Mandating civics classes is a mistake

Proposed legislation is wrong approach to the right goal

IN THEIR RECENT opinion piece in CommonWealth, Alan Solomont and Arielle Jennings argue for mandated civics education and “An Act to Promote and Enhance Civic Engagement,” a bill making its way through the Legislature. As a former civics teacher and current high school principal, I fully support their goal and vigorously oppose their approach.

Solomont and Jennings explain that the bill is “heavily informed” by a recent report from Solomont’s colleagues at Tufts. This is troubling because, like so much research in education and public policy, the report’s authors reach a predetermined conclusion by ignoring contradictions and shortcomings in their logic and data. The scholars, Peter Levine and Kei Kawashima-Ginsberg, have a clear understanding of the research and data, but insist on interpreting both in a manner that defies reason.

The researchers argue that we should mandate civics education because Florida did so in 2010 and some middle school students there have shown gains on their standardized civics tests and on attitudinal surveys, but there is no evidence that such measures are related to positive civic outcomes (these outcomes include actions such as voting, participation in civic organizations, and volunteering, as well as skills and dispositions like critical thinking, effective communication, and commitment to democratic values). There is also evidence that students from more privileged backgrounds outperform their disadvantaged peers on these tests and there is no evidence that good civics programs mitigate class-based disparities in educational attainment or civic outcomes. In fact, the researchers argue that positive outliers (i.e. schools serving disadvantaged students that outperform similar schools on tests of civic knowledge) are characterized by strong school leadership and positive school cultures, not by better civics programs.

The researchers go on to note that there is variation in the quality of the civics programs in Florida schools, but tell us nothing about that variation. Earlier in the report, they note other research indicating that students’ access to quality civics programs is strongly associated with socioeconomic status, but then fail to let us know whether or not this is the case in Florida. This could be an oversight, or it could be an attempt to exclude inconvenient truths.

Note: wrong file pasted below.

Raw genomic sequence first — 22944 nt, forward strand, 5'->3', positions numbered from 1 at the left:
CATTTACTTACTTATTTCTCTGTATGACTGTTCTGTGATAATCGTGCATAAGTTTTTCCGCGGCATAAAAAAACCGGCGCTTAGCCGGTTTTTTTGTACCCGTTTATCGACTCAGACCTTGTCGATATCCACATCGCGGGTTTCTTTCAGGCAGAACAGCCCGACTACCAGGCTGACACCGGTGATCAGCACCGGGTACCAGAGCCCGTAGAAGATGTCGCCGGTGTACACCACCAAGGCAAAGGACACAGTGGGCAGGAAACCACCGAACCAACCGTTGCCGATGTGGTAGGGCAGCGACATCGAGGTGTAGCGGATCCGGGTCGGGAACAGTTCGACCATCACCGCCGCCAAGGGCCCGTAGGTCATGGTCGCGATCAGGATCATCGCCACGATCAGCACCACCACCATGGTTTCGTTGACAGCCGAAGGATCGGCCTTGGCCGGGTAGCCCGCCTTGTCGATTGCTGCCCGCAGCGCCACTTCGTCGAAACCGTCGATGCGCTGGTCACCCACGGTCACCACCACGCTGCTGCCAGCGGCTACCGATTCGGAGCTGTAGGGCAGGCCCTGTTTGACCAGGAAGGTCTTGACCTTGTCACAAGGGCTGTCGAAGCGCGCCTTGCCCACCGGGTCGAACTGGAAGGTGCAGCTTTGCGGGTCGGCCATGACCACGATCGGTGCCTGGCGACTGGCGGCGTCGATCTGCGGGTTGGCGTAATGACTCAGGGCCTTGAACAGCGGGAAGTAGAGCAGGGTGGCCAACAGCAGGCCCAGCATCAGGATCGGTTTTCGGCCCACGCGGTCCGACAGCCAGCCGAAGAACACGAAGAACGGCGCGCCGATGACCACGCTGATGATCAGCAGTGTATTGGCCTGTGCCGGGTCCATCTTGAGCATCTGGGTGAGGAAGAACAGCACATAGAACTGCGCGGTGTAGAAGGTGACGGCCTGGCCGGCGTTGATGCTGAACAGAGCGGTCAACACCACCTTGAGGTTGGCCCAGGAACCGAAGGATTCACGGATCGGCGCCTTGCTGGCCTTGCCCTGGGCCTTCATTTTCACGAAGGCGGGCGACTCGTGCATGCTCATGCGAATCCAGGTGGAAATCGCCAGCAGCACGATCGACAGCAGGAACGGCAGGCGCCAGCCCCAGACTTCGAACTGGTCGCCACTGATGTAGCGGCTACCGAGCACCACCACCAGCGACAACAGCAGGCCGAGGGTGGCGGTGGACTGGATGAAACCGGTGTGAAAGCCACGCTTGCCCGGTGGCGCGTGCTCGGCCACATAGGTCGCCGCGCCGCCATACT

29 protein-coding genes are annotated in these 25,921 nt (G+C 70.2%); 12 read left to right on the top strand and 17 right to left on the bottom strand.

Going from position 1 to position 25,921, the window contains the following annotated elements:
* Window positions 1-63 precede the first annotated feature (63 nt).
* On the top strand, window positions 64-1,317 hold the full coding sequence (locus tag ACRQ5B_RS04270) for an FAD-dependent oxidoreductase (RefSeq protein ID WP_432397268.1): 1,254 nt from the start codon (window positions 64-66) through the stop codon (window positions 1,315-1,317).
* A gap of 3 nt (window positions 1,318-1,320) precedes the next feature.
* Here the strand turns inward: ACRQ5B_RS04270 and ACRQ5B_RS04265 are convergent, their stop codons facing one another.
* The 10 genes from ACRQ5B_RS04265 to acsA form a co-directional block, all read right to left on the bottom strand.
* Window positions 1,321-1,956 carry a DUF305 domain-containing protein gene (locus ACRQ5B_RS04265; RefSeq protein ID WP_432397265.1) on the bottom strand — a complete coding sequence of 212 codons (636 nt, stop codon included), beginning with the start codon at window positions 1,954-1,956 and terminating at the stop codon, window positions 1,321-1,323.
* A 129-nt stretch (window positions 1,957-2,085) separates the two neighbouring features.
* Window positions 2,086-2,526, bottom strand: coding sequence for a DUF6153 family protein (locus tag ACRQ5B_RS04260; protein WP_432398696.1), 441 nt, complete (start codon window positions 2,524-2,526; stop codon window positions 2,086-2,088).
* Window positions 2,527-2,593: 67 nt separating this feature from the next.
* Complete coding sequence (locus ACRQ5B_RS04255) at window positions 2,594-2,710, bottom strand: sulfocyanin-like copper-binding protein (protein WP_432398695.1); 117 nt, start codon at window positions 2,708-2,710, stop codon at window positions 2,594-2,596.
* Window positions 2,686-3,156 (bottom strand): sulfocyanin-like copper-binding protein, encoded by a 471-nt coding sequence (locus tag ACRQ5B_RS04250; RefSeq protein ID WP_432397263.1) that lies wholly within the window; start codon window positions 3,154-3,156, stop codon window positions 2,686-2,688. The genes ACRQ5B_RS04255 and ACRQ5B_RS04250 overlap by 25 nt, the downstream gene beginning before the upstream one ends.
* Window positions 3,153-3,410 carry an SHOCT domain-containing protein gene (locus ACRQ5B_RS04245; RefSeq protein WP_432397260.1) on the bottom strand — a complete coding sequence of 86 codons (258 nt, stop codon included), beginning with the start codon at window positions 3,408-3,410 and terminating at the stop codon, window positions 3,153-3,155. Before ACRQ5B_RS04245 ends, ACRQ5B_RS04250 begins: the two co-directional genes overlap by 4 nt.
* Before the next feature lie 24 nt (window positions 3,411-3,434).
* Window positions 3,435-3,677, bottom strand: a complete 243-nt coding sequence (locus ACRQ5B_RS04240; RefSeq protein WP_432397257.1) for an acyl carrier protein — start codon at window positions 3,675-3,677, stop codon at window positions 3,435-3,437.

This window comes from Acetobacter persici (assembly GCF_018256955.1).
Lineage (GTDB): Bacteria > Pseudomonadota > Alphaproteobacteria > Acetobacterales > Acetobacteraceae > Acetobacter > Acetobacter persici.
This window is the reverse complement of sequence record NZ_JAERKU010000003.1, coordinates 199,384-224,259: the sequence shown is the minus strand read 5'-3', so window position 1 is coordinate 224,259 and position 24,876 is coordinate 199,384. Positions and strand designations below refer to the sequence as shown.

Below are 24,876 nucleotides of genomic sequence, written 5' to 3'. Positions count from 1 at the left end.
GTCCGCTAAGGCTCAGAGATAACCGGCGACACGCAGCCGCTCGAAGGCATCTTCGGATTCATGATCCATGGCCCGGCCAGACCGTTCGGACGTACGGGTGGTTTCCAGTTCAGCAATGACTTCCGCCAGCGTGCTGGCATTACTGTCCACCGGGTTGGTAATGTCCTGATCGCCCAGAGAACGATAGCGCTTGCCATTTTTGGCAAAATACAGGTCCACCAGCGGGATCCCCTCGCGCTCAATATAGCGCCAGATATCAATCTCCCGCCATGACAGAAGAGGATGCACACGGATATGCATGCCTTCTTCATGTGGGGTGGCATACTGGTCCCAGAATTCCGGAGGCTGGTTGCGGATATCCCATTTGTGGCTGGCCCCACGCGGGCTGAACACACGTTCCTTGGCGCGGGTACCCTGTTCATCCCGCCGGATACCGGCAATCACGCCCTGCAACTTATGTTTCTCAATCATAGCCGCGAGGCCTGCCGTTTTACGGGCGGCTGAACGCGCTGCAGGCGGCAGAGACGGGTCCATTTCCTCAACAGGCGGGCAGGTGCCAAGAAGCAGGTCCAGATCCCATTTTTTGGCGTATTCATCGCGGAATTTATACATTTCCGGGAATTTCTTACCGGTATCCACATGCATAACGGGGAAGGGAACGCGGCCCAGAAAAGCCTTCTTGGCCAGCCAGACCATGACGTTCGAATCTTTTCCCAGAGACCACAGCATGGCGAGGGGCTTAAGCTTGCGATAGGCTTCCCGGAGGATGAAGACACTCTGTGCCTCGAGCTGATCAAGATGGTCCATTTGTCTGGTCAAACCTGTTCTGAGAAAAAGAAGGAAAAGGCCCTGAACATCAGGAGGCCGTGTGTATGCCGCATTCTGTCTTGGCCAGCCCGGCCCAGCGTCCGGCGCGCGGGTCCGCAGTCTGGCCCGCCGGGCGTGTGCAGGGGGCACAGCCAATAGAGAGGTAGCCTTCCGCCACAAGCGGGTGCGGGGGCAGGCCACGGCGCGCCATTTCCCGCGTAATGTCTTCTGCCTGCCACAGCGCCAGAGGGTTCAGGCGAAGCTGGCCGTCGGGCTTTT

Still, they insist that we should follow Florida’s example and mandate civics education. Their unstated theory of action is this: If we mandate civics classes, and specify the content and methods of those classes, then students will receive a quality civics education and civic outcomes will improve. Unfortunately, the data from Florida, and the national research they cite, do not support this theory. Moreover, given our recent experience with mandates in public K-12 education in Massachusetts, we should be wary of new mandates and their unintended consequences.

I have worked in public high schools in Massachusetts for almost two decades and have directly experienced the failures and negative externalities of various mandates. Mandated “category training” for teachers working with English learners was found unacceptable by the US Department of Justice and replaced with a new “SEI [sheltered English immersion] endorsement” system that has required teachers and schools to dedicate scarce time and resources to an untested initiative that may well become obsolete as we start to return to bilingual education.